Widgeon Creek (Spidergirl)

Widgeon Creek (Spidergirl) near Vancouver, BC

This trail was given a rating of 3 out of 5 stars This trail was given a rating of 3 out of 5 stars This trail was given a rating of 3 out of 5 stars This trail was given a rating of 3 out of 5 stars This trail was given a rating of 3 out of 5 stars
8 kms
Canoeing, Hiking
Vancouver, BC
User mountaingirl
YNTS Map: 92G7. ou can rent a canoe at the park or bring your own. I heard that they don't take reservations for parties of less than 10. Put in, and paddle across Pitt River to the mouth of Widgeon Creek. There are a zillion powerboats, or there were when we were there, so be careful. Once you get across the river you're safe though.

It had been really dry here all summer the year we did this trip, so the creek was about 3 feet lower than usual judging from the waterline on the shore. Navigation was a little tricky as you have to dodge sandbars and weeds but it really wasn't a big deal. We spent plenty of time up to our ankles in the water pulling our canoe behind us but the bottom of the creek is sandy and the water is beautiful, clear, and warm. Often we waded along when we could have easily been paddling.

There are lots of great little white sand beaches along the way where you can stop for a picnic or a swim.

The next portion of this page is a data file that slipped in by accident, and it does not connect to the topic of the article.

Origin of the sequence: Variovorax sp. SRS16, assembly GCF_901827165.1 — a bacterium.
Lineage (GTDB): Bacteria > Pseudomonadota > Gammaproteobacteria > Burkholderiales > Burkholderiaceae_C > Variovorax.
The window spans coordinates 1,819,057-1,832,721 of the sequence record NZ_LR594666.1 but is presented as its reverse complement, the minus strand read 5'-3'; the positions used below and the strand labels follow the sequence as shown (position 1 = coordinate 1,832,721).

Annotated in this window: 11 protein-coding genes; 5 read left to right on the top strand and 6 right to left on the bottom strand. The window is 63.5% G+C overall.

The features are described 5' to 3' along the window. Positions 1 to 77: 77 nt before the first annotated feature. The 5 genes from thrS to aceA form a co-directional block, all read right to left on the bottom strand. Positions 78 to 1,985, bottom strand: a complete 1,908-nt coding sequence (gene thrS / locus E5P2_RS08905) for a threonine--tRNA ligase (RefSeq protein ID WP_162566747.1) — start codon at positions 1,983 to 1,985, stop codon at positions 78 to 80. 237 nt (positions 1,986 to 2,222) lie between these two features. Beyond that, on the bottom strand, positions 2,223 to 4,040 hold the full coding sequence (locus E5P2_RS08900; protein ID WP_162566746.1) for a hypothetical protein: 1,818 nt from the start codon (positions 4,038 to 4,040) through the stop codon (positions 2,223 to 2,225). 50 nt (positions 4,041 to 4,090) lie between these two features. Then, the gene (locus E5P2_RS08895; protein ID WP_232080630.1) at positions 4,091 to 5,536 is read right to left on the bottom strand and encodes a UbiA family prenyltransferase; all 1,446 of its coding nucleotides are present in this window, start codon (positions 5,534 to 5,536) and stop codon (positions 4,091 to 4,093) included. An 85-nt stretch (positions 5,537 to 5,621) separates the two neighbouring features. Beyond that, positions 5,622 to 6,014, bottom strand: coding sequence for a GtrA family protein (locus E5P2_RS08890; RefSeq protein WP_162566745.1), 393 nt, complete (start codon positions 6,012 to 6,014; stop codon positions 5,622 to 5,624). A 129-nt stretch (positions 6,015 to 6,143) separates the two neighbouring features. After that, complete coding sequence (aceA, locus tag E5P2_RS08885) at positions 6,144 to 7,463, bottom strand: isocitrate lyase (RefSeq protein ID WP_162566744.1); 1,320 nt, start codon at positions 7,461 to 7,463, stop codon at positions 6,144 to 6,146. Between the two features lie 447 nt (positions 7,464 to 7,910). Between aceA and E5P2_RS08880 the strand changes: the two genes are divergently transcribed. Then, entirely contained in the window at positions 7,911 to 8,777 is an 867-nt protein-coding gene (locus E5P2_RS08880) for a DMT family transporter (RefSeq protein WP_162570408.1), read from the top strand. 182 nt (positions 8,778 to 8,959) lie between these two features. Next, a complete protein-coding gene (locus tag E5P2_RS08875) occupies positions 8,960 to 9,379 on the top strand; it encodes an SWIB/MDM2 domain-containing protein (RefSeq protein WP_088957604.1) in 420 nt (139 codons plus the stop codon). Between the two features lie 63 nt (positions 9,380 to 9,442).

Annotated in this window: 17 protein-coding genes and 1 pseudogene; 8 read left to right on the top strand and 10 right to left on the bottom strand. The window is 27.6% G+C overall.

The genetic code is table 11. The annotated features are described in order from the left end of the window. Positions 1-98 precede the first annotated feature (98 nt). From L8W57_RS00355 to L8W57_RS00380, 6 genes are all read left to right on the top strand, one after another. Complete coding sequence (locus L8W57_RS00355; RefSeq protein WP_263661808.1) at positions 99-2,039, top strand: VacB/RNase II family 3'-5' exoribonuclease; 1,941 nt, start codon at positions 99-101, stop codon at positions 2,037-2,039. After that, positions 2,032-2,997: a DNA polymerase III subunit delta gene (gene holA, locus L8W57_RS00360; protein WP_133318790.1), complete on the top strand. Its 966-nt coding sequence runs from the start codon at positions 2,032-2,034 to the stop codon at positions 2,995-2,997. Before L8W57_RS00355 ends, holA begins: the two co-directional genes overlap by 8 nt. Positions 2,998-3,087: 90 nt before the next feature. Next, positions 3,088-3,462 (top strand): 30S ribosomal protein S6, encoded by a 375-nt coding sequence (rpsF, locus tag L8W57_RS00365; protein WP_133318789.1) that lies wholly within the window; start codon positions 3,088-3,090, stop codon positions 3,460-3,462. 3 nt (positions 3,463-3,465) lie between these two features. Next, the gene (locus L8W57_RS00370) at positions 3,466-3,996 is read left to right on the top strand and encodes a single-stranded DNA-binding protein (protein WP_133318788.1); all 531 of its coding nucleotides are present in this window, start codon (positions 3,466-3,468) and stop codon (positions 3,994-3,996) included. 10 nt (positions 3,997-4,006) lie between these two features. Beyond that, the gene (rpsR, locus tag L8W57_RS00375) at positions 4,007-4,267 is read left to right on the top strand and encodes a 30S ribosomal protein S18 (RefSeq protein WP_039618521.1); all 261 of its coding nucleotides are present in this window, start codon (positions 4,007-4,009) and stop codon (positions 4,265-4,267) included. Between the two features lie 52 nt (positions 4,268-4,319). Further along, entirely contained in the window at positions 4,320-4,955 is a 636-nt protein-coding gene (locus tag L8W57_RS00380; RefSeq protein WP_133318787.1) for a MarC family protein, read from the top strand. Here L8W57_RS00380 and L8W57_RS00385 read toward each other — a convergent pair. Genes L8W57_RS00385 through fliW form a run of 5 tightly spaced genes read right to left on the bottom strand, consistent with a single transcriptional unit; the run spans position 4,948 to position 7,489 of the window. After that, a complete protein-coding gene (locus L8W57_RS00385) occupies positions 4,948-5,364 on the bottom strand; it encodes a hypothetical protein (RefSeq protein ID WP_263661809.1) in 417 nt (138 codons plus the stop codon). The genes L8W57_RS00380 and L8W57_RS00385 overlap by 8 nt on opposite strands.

Widgeon creek is actually a wildlife reserve so there are lots of birds. Bring your binoculars if you're into that kind of thing. We saw some really neat ones. No idea what they were but they had cool tail feathers.

There was a lot of traffic on the creek the weekend we were there but there was room for everyone to manoeuvre.

After about an hour and a half of easy paddling, we reached the Forestry campsite. I counted 48 canoes pulled up on the shore and that was enough to scare us off. There is room for 10 tents. We kept going up the creek a little ways and found a wonderful spot which we had all to ourselves. When we headed back the next day there were only 6 canoes on the shore so I guess most people were just up for the day. There's a short hike to a waterfall from the campsite. We didn't do it but we will next time.

Our campsite had a nice sandy spot for our tent and a fire ring. We "hiked" up the creek for about half an hour, which was really interesting. It was so low that we never got in any deeper than waist deep and it was neat to see the riverbed with little or no water in it in spots. We went back with our fishing gear after a little later and caught a few really ugly little catfish. Not much else in there.

After hiking and eating dehydrated food and power bars, it was a nice treat to make sandwiches for lunch, pasta and sausages for dinner, and bacon, eggs, and toast for breakfast in the morning. It felt positively decadent! We headed out around 10:00 the next morning. The creek was pretty quiet until almost all the way back. We fished a bit on Pitt River with no luck. I'm not surprised though. The powerboats were making SO much noise. We did have 2 seals pop up beside us and play for a few minutes on the surface before disappearing. That was a surprise since Pitt River is fresh water and not really anywhere near the ocean.